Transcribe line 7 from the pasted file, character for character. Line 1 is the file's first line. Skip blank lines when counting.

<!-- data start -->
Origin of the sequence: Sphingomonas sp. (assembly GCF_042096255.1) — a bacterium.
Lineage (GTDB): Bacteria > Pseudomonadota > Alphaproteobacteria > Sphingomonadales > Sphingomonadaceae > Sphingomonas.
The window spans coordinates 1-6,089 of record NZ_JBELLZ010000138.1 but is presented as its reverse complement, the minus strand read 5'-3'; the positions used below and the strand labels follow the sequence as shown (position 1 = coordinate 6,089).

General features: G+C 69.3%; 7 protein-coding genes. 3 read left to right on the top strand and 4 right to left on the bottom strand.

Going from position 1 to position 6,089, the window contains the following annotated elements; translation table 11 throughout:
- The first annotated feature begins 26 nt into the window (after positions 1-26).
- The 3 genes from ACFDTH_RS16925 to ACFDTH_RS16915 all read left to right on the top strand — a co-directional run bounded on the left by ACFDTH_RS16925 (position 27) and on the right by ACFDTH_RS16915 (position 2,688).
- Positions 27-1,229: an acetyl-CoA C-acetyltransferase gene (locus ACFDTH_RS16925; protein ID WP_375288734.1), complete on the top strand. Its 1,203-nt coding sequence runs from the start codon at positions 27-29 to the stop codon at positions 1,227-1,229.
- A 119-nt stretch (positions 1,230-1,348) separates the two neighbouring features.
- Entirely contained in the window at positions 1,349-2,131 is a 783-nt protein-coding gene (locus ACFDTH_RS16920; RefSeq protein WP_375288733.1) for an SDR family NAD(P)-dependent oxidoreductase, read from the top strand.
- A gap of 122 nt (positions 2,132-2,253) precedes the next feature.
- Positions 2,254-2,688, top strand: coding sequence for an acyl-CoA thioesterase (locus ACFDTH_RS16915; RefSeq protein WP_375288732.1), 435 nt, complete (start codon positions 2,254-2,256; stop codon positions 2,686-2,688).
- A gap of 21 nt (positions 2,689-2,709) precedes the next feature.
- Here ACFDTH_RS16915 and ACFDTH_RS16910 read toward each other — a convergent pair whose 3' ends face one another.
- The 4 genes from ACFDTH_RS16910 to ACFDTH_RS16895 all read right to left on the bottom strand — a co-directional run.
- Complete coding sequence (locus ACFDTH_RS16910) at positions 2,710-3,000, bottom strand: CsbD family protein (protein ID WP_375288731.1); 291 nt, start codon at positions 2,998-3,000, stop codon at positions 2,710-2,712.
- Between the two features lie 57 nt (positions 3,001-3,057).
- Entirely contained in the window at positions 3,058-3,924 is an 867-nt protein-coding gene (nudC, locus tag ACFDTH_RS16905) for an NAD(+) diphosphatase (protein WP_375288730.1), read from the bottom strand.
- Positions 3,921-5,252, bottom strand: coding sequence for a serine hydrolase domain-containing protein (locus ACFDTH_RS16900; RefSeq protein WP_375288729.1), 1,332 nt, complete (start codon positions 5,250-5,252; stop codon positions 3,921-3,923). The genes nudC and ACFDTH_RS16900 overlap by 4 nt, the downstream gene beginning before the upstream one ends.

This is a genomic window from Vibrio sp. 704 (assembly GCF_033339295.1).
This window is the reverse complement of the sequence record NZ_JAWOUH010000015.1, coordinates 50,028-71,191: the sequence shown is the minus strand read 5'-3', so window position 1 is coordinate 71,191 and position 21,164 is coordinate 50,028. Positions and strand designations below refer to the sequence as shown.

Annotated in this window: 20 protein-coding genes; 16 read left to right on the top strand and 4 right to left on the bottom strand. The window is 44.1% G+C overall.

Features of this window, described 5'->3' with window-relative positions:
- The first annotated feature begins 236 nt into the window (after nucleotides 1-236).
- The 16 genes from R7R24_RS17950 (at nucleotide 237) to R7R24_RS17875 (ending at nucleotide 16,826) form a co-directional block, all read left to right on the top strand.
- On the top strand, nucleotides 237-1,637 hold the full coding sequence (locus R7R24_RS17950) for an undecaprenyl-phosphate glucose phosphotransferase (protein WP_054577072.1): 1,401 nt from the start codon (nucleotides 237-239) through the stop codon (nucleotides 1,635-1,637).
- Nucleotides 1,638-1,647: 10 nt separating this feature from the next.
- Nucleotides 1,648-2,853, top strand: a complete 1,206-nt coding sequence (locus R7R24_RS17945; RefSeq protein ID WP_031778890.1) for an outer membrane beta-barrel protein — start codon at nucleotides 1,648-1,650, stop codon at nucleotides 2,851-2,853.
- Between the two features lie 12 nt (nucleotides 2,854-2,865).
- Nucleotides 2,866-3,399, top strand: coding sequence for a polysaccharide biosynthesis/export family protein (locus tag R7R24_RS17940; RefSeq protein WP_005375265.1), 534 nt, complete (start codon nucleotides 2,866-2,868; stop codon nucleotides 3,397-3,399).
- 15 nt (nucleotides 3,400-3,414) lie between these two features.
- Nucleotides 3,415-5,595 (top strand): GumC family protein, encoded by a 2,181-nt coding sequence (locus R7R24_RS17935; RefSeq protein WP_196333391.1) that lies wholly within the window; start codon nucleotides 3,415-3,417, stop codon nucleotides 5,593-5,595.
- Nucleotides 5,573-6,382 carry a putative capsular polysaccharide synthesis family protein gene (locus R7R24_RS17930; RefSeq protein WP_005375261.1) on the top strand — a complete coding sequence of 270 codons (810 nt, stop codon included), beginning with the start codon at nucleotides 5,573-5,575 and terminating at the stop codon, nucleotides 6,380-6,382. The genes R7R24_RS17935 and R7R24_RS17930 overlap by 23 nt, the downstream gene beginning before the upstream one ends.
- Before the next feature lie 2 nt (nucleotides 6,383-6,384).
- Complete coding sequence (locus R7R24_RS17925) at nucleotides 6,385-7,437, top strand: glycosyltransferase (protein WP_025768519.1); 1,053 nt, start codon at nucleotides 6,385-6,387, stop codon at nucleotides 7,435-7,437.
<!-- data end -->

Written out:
- The 3 genes from ACFDTH_RS16925 to ACFDTH_RS16915 all read left to right on the top strand — a co-directional run bounded on the left by ACFDTH_RS16925 (position 27) and on the right by ACFDTH_RS16915 (position 2,688).